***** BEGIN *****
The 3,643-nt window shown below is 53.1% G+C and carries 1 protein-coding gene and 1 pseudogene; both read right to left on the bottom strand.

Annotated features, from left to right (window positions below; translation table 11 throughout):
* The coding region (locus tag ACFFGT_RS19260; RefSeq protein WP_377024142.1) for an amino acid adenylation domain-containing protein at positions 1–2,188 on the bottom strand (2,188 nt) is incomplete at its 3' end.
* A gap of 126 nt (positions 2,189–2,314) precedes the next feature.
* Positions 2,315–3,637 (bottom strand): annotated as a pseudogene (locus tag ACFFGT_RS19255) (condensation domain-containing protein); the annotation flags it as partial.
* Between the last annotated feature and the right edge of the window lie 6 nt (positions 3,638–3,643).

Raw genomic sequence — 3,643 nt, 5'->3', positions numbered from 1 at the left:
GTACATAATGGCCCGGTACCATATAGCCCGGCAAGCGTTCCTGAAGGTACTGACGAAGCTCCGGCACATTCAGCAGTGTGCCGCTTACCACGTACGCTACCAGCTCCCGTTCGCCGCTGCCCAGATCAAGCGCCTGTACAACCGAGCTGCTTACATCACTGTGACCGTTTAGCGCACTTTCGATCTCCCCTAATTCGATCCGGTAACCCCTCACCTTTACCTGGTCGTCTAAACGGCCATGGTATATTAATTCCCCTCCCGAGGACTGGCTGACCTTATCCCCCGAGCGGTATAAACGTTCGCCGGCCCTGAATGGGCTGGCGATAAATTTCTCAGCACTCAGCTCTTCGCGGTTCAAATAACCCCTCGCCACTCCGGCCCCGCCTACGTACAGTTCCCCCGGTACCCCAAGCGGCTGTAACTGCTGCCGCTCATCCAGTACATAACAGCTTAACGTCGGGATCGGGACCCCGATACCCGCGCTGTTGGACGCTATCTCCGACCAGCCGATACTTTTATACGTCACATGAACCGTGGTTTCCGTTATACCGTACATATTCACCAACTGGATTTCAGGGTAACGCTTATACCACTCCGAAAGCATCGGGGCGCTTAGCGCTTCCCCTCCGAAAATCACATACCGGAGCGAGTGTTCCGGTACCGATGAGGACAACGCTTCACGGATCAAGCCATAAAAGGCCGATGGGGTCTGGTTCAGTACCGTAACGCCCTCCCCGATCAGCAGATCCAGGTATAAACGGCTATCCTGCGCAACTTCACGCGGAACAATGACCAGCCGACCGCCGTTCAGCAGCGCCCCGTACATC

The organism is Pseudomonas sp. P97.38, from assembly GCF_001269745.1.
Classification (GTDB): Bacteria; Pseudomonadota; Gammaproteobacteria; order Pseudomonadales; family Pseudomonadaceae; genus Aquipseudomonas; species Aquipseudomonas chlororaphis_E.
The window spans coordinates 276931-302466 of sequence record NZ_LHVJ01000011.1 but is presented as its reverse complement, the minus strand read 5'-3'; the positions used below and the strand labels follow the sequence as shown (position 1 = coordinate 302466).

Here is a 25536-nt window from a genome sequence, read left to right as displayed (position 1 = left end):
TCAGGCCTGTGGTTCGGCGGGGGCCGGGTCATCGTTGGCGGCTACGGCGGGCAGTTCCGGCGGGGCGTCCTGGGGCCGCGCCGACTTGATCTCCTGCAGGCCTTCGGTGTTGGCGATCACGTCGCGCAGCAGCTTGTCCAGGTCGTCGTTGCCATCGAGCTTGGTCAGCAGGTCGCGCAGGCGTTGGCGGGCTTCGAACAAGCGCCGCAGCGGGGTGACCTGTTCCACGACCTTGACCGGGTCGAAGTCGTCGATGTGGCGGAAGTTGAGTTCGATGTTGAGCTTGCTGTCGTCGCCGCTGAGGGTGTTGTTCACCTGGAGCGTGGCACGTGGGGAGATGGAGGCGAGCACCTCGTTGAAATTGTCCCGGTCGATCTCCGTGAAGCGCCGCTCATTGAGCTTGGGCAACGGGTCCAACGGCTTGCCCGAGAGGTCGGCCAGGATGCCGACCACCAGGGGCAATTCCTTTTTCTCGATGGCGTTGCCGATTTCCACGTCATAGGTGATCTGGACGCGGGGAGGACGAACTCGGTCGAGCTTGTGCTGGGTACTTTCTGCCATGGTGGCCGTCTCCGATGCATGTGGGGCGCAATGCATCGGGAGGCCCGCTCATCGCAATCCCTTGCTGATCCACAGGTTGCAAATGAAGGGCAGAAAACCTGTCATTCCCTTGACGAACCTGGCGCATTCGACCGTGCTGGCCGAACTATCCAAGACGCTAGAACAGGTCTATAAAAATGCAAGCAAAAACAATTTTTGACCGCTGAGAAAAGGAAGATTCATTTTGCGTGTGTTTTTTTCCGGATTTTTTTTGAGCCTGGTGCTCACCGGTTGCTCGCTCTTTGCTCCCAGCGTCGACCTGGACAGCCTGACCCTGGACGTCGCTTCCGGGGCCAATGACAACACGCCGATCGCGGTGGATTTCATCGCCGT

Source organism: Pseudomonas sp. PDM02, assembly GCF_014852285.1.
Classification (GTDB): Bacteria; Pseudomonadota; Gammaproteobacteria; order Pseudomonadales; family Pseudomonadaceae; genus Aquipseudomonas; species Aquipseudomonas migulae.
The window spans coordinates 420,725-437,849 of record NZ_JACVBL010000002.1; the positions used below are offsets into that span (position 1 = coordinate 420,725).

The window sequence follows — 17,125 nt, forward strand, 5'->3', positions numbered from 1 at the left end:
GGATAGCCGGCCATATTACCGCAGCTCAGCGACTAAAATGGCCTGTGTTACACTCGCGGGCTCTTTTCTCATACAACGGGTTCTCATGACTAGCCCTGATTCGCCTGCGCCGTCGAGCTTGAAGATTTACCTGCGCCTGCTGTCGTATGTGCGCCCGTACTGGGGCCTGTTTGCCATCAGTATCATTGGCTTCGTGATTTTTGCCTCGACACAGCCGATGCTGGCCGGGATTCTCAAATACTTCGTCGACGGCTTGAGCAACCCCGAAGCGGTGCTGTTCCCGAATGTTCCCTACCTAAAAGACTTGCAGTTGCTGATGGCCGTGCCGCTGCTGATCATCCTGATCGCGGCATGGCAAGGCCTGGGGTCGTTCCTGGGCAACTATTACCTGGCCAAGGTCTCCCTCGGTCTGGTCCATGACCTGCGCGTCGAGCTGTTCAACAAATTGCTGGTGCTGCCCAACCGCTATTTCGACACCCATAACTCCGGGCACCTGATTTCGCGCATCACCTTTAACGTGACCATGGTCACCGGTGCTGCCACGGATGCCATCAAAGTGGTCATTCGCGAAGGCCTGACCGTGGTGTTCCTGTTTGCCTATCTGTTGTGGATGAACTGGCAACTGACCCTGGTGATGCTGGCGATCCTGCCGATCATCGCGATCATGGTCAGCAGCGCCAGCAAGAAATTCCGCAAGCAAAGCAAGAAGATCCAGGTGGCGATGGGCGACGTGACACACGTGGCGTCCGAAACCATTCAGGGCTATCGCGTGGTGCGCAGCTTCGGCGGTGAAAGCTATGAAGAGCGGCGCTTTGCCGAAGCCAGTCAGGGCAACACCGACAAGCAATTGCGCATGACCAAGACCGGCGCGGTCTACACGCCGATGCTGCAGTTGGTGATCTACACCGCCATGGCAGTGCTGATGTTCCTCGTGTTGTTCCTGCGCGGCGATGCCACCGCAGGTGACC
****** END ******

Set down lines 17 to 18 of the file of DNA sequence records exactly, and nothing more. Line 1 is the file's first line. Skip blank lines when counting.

The window sequence follows — 17,125 nt, forward strand, 5'->3', positions numbered from 1 at the left end:
GGATAGCCGGCCATATTACCGCAGCTCAGCGACTAAAATGGCCTGTGTTACACTCGCGGGCTCTTTTCTCATACAACGGGTTCTCATGACTAGCCCTGATTCGCCTGCGCCGTCGAGCTTGAAGATTTACCTGCGCCTGCTGTCGTATGTGCGCCCGTACTGGGGCCTGTTTGCCATCAGTATCATTGGCTTCGTGATTTTTGCCTCGACACAGCCGATGCTGGCCGGGATTCTCAAATACTTCGTCGACGGCTTGAGCAACCCCGAAGCGGTGCTGTTCCCGAATGTTCCCTACCTAAAAGACTTGCAGTTGCTGATGGCCGTGCCGCTGCTGATCATCCTGATCGCGGCATGGCAAGGCCTGGGGTCGTTCCTGGGCAACTATTACCTGGCCAAGGTCTCCCTCGGTCTGGTCCATGACCTGCGCGTCGAGCTGTTCAACAAATTGCTGGTGCTGCCCAACCGCTATTTCGACACCCATAACTCCGGGCACCTGATTTCGCGCATCACCTTTAACGTGACCATGGTCACCGGTGCTGCCACGGATGCCATCAAAGTGGTCATTCGCGAAGGCCTGACCGTGGTGTTCCTGTTTGCCTATCTGTTGTGGATGAACTGGCAACTGACCCTGGTGATGCTGGCGATCCTGCCGATCATCGCGATCATGGTCAGCAGCGCCAGCAAGAAATTCCGCAAGCAAAGCAAGAAGATCCAGGTGGCGATGGGCGACGTGACACACGTGGCGTCCGAAACCATTCAGGGCTATCGCGTGGTGCGCAGCTTCGGCGGTGAAAGCTATGAAGAGCGGCGCTTTGCCGAAGCCAGTCAGGGCAACACCGACAAGCAATTGCGCATGACCAAGACCGGCGCGGTCTACACGCCGATGCTGCAGTTGGTGATCTACACCGCCATGGCAGTGCTGATGTTCCTCGTGTTGTTCCTGCGCGGCGATGCCACCGCAGGTGACC